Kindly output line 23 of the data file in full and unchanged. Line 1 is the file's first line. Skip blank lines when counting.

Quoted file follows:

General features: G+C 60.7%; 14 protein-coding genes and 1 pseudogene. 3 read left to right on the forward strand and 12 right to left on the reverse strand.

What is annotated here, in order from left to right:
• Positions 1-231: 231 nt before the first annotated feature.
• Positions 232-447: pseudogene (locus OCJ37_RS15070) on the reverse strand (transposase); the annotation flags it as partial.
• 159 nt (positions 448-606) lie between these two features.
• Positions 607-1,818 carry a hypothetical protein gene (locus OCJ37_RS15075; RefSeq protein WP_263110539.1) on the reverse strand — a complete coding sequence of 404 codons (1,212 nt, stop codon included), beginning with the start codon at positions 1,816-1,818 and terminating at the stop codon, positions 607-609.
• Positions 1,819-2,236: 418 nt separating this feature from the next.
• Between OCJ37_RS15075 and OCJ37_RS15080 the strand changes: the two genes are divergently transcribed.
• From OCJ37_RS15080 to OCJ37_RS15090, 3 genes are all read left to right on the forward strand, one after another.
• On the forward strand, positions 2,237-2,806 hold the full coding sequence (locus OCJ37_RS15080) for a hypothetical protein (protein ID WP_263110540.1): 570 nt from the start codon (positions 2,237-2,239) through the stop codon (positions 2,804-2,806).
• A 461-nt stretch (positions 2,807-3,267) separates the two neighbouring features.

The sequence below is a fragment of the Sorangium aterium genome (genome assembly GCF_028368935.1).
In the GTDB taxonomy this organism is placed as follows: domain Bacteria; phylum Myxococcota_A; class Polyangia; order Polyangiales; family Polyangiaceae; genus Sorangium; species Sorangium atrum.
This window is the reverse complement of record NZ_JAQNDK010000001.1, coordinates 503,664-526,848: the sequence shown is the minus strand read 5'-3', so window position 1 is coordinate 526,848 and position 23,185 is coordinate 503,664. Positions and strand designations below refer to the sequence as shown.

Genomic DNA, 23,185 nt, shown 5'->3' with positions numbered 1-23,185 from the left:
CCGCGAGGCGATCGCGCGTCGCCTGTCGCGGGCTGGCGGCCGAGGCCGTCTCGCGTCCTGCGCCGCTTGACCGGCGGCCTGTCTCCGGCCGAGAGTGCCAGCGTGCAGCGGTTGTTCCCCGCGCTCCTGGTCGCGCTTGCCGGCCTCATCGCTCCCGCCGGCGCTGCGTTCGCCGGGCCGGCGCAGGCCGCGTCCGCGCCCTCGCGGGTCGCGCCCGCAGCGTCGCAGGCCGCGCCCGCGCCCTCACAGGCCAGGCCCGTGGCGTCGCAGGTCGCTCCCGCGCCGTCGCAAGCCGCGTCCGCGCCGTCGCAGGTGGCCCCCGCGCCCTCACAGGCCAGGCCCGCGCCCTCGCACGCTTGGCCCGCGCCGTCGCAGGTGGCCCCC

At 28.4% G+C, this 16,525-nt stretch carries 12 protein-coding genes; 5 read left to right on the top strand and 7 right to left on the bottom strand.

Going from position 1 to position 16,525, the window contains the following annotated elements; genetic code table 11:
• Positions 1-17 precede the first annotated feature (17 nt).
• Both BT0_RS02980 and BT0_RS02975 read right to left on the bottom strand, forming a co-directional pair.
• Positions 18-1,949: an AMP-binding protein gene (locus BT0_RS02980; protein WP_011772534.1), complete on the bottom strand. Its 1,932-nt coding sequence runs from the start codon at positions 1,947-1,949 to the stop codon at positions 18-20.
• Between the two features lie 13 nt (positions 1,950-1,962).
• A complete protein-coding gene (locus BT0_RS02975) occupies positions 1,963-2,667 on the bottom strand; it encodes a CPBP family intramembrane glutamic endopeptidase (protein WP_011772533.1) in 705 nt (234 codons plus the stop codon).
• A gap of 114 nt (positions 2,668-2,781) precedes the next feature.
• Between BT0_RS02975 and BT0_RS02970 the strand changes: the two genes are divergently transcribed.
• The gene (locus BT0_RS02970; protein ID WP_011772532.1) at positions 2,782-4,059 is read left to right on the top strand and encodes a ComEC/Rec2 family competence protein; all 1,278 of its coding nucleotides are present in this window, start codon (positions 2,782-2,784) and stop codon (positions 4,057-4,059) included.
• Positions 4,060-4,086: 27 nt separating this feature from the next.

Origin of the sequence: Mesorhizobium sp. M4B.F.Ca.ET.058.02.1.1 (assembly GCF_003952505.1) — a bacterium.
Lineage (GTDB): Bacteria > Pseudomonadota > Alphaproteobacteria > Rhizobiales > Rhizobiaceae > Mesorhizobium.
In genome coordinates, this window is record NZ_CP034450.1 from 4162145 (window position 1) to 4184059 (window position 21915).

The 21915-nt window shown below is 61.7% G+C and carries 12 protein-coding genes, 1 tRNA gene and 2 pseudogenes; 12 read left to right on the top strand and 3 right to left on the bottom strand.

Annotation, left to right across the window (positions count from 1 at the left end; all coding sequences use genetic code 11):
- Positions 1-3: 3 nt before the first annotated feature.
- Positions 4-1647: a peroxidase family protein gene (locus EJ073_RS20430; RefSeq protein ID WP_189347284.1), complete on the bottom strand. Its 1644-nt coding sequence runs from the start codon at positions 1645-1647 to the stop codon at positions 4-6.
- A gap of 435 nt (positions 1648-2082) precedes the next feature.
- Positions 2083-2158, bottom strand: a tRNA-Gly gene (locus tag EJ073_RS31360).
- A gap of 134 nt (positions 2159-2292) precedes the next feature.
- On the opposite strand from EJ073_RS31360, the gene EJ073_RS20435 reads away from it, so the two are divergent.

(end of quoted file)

• A complete protein-coding gene (locus BT0_RS02975) occupies positions 1,963-2,667 on the bottom strand; it encodes a CPBP family intramembrane glutamic endopeptidase (protein WP_011772533.1) in 705 nt (234 codons plus the stop codon).